Would you be interested in hiking a Yosemite trail that has been abandoned for over 40 years? This forgotten steep trail is called the Sierra Point Trail located above Happy Isles on the southwest slope of Grizzly Peak and is the steepest trail in Yosemite Valley -- Which is probably the reason it was abandoned due to frequent rockslides. The trail is only .07 of a mile in length, but has an elevation gain of over 800 feet to an elevation of only 4,944 feet.
It was my hiking buddy Fred Cochran, who called my attention to this adventure. After some research we decided to test our skills to relocate a forgotten part of Yosemite's history.
We started by hiking the paved Nevada Falls pathway to the start of the John Muir Trail. We hiked past the large sign that lists the various distances to Yosemite landmarks. At the second sign that reads "Rock Piles," we doubled back 20 yards to a huge 12-foot high boulder and started scrambling upward over the rocks. Now to look for water ducts that will lead us to the abandoned trail.
Soon the boulder field narrowed and at this point we hiked to the right and found the original trail. This trail will switch back and forth until reaching a steep granite wall. This is one of two areas that hand holds are necessary.
Some of the steep areas are easier with layered stones stacked into stairs or steps. Anyone in good health can make the climb, but if you have a real fear of heights you may not accept the challenge due to some open areas at the middle and upper portions of the trail. Remember this trail has not been maintained for more than 40 years. So take your time ... the rewards at the top are worth the struggle.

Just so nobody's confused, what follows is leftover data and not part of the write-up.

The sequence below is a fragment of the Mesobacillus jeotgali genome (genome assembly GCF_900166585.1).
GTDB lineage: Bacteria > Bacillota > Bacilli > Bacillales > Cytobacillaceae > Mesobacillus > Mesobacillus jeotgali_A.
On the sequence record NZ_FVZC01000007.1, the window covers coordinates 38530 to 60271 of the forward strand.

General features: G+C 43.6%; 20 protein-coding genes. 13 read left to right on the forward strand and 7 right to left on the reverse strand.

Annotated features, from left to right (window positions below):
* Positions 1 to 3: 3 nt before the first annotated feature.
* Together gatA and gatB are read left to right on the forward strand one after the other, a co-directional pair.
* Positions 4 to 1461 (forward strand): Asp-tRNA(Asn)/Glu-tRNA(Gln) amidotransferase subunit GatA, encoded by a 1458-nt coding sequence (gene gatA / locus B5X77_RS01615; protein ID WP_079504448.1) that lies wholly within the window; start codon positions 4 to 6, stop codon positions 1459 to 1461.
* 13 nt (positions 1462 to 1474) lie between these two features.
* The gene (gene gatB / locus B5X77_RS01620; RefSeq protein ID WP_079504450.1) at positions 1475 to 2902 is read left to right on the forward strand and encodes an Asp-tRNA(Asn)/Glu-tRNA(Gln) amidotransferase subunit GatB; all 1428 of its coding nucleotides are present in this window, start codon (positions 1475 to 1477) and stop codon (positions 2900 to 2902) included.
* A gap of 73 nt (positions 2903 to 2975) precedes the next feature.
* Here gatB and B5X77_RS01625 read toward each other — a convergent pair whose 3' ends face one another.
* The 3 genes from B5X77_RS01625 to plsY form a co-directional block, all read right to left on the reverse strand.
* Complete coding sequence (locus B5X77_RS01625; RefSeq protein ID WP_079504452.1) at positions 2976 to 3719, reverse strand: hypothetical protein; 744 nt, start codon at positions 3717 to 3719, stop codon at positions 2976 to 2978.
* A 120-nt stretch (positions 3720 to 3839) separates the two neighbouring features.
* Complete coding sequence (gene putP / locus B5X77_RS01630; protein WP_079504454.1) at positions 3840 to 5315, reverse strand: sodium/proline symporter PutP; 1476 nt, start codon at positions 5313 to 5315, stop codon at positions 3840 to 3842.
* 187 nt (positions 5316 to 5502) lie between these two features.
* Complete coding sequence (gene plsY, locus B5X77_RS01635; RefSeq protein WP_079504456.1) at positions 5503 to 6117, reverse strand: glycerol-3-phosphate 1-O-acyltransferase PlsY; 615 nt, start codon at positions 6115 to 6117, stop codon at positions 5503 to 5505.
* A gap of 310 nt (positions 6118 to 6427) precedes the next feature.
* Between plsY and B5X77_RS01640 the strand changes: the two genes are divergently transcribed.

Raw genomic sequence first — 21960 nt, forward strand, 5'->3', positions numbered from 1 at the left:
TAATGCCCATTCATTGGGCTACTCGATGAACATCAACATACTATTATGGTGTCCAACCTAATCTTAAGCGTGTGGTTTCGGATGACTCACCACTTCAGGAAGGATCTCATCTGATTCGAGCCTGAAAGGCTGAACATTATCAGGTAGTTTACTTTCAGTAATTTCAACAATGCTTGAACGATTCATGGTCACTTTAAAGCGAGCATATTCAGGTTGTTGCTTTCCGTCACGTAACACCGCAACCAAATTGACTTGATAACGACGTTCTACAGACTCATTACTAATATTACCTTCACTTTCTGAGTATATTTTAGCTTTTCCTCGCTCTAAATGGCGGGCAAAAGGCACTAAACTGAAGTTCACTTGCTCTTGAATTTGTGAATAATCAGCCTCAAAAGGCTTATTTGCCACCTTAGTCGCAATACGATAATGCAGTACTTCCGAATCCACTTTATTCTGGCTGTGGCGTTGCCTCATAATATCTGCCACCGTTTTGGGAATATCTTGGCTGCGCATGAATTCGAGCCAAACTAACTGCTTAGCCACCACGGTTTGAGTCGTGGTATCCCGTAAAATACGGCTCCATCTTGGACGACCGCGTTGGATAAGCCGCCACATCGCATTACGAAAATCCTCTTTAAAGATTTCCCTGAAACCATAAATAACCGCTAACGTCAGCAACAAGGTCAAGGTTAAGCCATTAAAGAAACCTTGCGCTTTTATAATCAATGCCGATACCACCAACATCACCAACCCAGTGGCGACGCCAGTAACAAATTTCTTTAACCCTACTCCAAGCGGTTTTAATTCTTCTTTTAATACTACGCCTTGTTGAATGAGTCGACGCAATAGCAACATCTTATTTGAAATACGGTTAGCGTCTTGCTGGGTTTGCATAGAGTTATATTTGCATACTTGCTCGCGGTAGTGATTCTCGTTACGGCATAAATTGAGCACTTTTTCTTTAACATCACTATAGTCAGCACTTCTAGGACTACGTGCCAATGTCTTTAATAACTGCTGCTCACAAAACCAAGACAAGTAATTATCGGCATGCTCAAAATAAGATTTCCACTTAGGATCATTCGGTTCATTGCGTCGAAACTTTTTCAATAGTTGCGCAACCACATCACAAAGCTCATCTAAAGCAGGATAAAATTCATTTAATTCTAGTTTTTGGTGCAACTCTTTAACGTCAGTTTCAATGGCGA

During the late 1800s early explorers were looking for an area that would view all five major waterfalls. On June 14, 1897 Charles A. Bailey and a friend located the area called Sierra Point by triangulation. This process is achieved by lining up three central points to locate any given area on a map. From this location one can view all five falls, Upper and Lower Yosemite, Illilouette, Vernal and Nevada Falls.
Glacier Point rises almost 2,000 feet to the west. Panorama Point and Panorama Cliffs also rise up from the ragged canyon below. Next to Nevada Fall the towering Liberty Cap boarders to the east. The name Sierra Point was originated in honor of the Sierra Club of California.
Another bit of history associated with Sierra Point is that in 1916 Ansel Adams at the age of 14 took his first trip into Yosemite Valley. He wrote a letter to his aunt in San Francisco and stated he climbed to Sierra Point and took 30 pictures with his new Kodak Brownie, his first camera. Maybe these first pictures inspired him to keep returning to Yosemite National Park. Are we now standing on the same spot that inspired Ansel Adams many years ago?
A few days after we returned Fred convinced his wife Peggy to hike this forgotten trail. One afternoon I received a phone call from Peggy in which she stated "I'm standing on Sierra Point, the trail was very difficult and I swear I'll never believe a word spoken by Fred concerning a 'moderate' hiking trail." But she soon forgave him once they arrived at the point sharing those panoramic views.
Yosemite Valley has many hidden or forgotten trails. If you are searching for something different away from the crowds, try Sierra Point. Even though this hike is classified as a class two, there are a couple of areas that hand holds are required.